Poo is a reasonably central topic in our household. We have a one year old, which is a good enough excuse, but even before Boston came along my partner was well known for his poo stories (not yet sure if I am proud of this or just amused by it). So we were really stoked when we found an ethical poo cleaner company! Okay okay they are a toilet paper company.
For $30 including free postage to our door we received 48 rolls of poo paper (only $5 more then we are currently paying at woolies), Who Gives a Crap use 100% post consumer waste recycled fibres, saving trees and reducing landfill, NO chlorine, inks, dyes or weird perfumes, YES it is biodegradable and safe in septic tanks…and I can personally promote the thick soft as silk (almost) feel. The big selling point for Steve and I is Who Gives a Crap donate 50% of profits to WaterAid who improve sanitation and build toilets in the developing world. EVERY ROLL OF WGAC PROVIDES SOMEONE ACCESS TO A TOILET FOR A WEEK.
So what do you all think? Are you going to give a crap?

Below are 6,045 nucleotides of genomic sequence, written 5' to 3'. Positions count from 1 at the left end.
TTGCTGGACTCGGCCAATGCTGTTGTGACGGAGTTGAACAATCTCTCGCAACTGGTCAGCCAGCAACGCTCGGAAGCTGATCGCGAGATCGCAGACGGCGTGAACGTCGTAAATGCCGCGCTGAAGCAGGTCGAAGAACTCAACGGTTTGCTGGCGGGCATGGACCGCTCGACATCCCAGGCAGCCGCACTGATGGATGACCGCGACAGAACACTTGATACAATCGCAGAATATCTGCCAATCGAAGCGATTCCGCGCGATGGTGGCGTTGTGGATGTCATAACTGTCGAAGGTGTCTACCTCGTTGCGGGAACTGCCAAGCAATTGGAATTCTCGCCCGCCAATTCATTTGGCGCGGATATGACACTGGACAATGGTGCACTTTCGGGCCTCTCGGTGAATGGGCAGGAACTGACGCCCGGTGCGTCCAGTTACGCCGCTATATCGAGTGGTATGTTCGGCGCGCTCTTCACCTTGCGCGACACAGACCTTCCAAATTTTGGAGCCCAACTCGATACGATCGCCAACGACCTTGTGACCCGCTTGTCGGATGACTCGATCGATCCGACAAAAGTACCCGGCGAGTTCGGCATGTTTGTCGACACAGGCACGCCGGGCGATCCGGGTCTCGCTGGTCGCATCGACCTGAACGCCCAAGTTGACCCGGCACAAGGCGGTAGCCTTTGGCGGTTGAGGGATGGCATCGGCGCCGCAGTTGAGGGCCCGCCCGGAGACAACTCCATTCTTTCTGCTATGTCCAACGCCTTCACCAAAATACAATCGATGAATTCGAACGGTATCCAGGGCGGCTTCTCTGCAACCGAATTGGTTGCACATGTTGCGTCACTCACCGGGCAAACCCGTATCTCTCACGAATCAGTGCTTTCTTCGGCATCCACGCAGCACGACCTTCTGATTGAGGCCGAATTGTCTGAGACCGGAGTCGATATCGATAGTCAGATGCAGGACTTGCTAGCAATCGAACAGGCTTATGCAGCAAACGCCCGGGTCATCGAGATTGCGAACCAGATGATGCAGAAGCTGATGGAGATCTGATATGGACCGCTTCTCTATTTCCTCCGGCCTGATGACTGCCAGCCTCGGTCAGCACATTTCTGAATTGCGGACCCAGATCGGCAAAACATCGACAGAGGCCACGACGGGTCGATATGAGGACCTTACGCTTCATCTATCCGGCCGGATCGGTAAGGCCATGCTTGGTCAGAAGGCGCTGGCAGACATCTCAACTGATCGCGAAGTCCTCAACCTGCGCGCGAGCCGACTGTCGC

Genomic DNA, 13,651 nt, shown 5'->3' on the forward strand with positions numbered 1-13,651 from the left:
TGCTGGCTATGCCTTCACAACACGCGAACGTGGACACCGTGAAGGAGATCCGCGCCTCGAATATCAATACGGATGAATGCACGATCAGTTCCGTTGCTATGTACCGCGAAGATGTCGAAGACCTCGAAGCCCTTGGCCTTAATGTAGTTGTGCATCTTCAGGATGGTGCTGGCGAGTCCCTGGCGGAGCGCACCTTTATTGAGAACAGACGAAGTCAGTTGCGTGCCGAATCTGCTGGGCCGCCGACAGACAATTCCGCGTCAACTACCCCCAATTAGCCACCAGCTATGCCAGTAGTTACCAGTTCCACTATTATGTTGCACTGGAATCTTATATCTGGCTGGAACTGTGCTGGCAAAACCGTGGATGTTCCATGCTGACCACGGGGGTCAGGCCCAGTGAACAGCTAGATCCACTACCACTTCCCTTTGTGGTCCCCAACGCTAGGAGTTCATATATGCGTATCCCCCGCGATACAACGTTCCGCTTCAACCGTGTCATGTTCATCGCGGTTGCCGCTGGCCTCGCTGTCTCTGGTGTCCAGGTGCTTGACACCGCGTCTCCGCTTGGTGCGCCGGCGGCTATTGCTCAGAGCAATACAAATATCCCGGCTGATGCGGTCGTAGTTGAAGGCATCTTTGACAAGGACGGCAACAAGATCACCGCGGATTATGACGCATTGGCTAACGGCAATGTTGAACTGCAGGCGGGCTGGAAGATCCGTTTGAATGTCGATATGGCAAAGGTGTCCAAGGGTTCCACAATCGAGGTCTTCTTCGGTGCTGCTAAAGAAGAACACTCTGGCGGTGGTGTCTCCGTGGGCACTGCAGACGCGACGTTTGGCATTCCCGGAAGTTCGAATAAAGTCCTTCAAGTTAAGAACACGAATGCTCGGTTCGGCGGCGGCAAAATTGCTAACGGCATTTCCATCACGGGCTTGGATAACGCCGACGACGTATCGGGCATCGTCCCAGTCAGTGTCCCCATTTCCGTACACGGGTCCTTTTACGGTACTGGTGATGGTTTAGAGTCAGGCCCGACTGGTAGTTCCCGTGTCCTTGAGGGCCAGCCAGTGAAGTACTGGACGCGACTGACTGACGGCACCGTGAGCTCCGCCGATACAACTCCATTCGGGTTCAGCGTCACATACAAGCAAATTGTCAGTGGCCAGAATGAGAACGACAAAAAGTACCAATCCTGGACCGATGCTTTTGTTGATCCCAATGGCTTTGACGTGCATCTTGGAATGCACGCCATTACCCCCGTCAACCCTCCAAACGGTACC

note: If your wondering why such an ethical company has individually wrapped rolls here is a good response to the question from their facebook page. thanks for the feedback! Unfortunately we can’t send rolls unwrapped because of moisture and hygiene issues. We can either wrap them in paper (infinitely recyclable) or plastic (not recyclable in Australia). The largest paper pack size that can be used before paper packaging becomes too weak is a 6-pack. When we found out that our producer doesn’t have the technology to make paper 6-packs we were disappointed, but then we ran some numbers and worked out that wrapping rolls individually would only increase our total paper usage by around 0.7%. We also realised that if we reduced the length of each sheet from 11cm to 10cm we’d have a comparatively huge saving on our total paper usage! We’re continuing to work on our packaging, but we’re also focussing on the low hanging fruit that allows us to hugely increase environmental efficiency – like using trains instead of trucks (trains are 10 times more environmentally efficient) to move product around. Hopefully that helps clear up some of the things you’re thinking about!